Idea #1: Catastrophe Strike Force

Do you remember the old movie “Night Shift”?  No, this isn’t about prostitution in a morgue.  However, I have quite a few characteristics of  the character played by a young Michael Keaton, Bill “Blaze” Blazejowski.  Like him, I am an “idea man”.  I have momentary flashes of ideas, some of them really good ideas, yet I don’t have the discipline, nor the attention span to see those ideas to fruition by myself.  I am easily on to the next idea before I can fully develop the first.

Blazejowski wrote his ideas on post-it notes so he wouldn’t forget them.  I have decided to use this blog for that purpose.

The other day, while pondering the heart-rending situation in Kentucky, one of those ideas came to me.  First, a little background.

Most of you are familiar, I think, with distributed computing and server virtualization.  Basically, the computing power of a bank of servers is shared: when one piece of hardware is idle, other pieces of hardware tied to it can “borrow” its computing power.  Later, if that hardware is highly taxed, it “borrows” some power from others who are idle.

Fellow techies, sorry for the oversimplification, I’m just going for the main idea here.

Anyway, it occurred to me: aren’t there certain things rural* people need in a catastrophe, no matter the cause?  I’m thinking generators, gas grills to cook with, water, and personal supplies.  There are others, but the specifics aren’t as important right now.

So, I’m thinking, why not set up a charitable organization whose main purpose is to get these things to the people who need them, when they need them?  I know, you’re thinking, “isn’t that what FEMA is for?”  Possibly.  But my work with complex systems tells me that the larger an organization, the more cumbersome it is.  I want to actually solve the problem.

No,  from my experience, the most successful systems are set up like Al Queda:  decentralized, encapsulated, modular, and highly mobile.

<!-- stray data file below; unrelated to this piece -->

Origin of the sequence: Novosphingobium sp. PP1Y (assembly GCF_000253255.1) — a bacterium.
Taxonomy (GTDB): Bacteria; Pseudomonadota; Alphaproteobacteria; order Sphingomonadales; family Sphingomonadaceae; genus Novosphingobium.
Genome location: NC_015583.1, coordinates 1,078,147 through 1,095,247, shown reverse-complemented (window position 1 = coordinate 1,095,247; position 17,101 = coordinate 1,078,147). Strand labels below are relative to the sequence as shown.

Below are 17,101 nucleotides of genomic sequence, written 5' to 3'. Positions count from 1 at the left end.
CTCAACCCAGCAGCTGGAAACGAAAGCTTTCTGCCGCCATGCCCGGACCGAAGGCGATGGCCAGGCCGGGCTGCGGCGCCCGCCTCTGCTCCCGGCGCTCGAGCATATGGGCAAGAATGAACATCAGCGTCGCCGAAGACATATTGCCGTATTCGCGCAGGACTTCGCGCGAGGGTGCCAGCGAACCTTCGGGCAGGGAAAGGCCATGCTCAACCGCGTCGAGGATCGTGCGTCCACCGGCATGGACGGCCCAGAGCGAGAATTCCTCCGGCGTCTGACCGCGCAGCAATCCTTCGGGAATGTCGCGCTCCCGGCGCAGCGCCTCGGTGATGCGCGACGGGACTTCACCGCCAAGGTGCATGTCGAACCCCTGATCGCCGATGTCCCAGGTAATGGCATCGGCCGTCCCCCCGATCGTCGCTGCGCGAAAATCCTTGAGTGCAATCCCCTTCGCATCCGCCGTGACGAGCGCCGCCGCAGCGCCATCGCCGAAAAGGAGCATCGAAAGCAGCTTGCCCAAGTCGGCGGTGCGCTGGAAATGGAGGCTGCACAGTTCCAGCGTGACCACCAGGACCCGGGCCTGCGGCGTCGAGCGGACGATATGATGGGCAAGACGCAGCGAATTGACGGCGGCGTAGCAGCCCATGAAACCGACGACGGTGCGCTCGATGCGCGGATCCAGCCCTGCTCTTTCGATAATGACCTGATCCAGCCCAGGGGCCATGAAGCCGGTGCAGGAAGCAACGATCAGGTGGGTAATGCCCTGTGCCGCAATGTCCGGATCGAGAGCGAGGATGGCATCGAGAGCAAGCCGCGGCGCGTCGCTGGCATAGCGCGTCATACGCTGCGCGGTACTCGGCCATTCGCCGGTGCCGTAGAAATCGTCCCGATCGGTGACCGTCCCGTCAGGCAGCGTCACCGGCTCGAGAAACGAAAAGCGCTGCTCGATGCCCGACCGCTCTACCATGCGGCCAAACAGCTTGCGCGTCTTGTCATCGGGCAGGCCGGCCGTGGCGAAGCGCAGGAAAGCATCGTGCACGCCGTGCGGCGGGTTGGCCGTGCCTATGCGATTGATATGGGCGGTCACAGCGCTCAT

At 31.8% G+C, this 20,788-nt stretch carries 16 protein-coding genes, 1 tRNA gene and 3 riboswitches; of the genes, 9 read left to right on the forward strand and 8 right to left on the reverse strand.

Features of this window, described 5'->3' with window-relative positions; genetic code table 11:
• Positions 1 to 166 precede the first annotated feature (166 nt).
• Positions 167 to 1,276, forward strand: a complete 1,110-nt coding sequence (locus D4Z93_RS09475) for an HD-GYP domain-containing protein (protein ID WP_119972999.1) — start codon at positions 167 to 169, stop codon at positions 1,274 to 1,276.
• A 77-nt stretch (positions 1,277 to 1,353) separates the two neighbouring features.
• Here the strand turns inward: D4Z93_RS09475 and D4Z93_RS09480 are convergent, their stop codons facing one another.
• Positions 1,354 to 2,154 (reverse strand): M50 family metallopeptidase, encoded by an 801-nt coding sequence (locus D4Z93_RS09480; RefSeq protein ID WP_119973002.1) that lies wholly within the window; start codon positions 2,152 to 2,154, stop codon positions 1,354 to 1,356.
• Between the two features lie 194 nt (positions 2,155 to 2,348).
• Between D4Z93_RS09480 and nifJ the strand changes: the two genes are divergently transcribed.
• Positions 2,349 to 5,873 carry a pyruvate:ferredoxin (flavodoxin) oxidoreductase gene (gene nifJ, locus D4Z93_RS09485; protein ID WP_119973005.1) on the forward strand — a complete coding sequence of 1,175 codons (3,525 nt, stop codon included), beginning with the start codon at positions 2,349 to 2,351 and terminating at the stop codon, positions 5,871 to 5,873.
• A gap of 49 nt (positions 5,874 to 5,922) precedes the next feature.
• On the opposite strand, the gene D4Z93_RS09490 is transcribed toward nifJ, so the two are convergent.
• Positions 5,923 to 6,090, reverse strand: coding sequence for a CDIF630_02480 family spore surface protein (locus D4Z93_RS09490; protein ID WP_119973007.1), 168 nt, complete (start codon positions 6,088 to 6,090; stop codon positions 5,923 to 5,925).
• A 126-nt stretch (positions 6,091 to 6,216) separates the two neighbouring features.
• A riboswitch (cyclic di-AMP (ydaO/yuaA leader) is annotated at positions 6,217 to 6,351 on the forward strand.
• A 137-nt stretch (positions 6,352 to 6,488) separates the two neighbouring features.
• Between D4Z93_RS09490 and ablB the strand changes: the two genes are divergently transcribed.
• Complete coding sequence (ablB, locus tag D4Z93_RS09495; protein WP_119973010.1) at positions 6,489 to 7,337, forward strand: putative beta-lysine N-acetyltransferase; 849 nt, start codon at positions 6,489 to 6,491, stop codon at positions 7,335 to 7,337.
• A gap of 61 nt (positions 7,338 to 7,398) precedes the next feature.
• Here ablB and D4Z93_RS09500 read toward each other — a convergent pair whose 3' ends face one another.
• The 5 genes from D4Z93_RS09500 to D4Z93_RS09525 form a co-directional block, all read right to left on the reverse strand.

So, here’s what I’m thinking:  rural catastrophe supplies are needed in the Gulf coast from July-Nov.  They are needed in ice-storm prone areas from Nov-Mar.  A smart organization will only have to buy half the generators and such for the total number of people served (so start-up costs are much lowered) , and get them where they are needed in quick-strike fashion.

The  Churches of Christ Disaster Relief effort is a good model for the distribution – they can set up on a dime and get supplies where they are needed.  But, bless their hearts, they focus on food, water and cleaning supplies (much needed, mind you), and do not focus on the big-ticket items a rural person needs to survive without electricity.

Nevertheless, whether piggybacking on the CCDRE, or creating an entirely new distribution system (using all available technology to speed things up), my catastrophe strike force could get generators to people in a day, if not hours.  If rural homeowners sign up for the program, the force, once activated, will know exactly where to go and who is there (the opposite was a problem with the Kentucky ice storm).

Let’s face it: rural folks are far more likely to give personal information to a charitable organization they know will help them when they are trouble than the government. 

I know there are many problems with the idea, mainly:

*This plan wouldn’t work so well in cities, because the needs are different when people aren’t as spread out.  If you have a bunch of people crammed together, you have to restore electricity to a smaller area.  As we learned with Katrina, the biggest need in an urban catastrophe is to get people out.

Another problem: you have to trust that the person recieving help will give back the $500 to $1500 generator and other things when they no longer need them.

There are, of course, many other problems, but I post this here nonetheless because all I do is come up with the ideas.  You folks are smarter than me, and could find a way to make it work.

That’ll do for now, till the next flash hits me.

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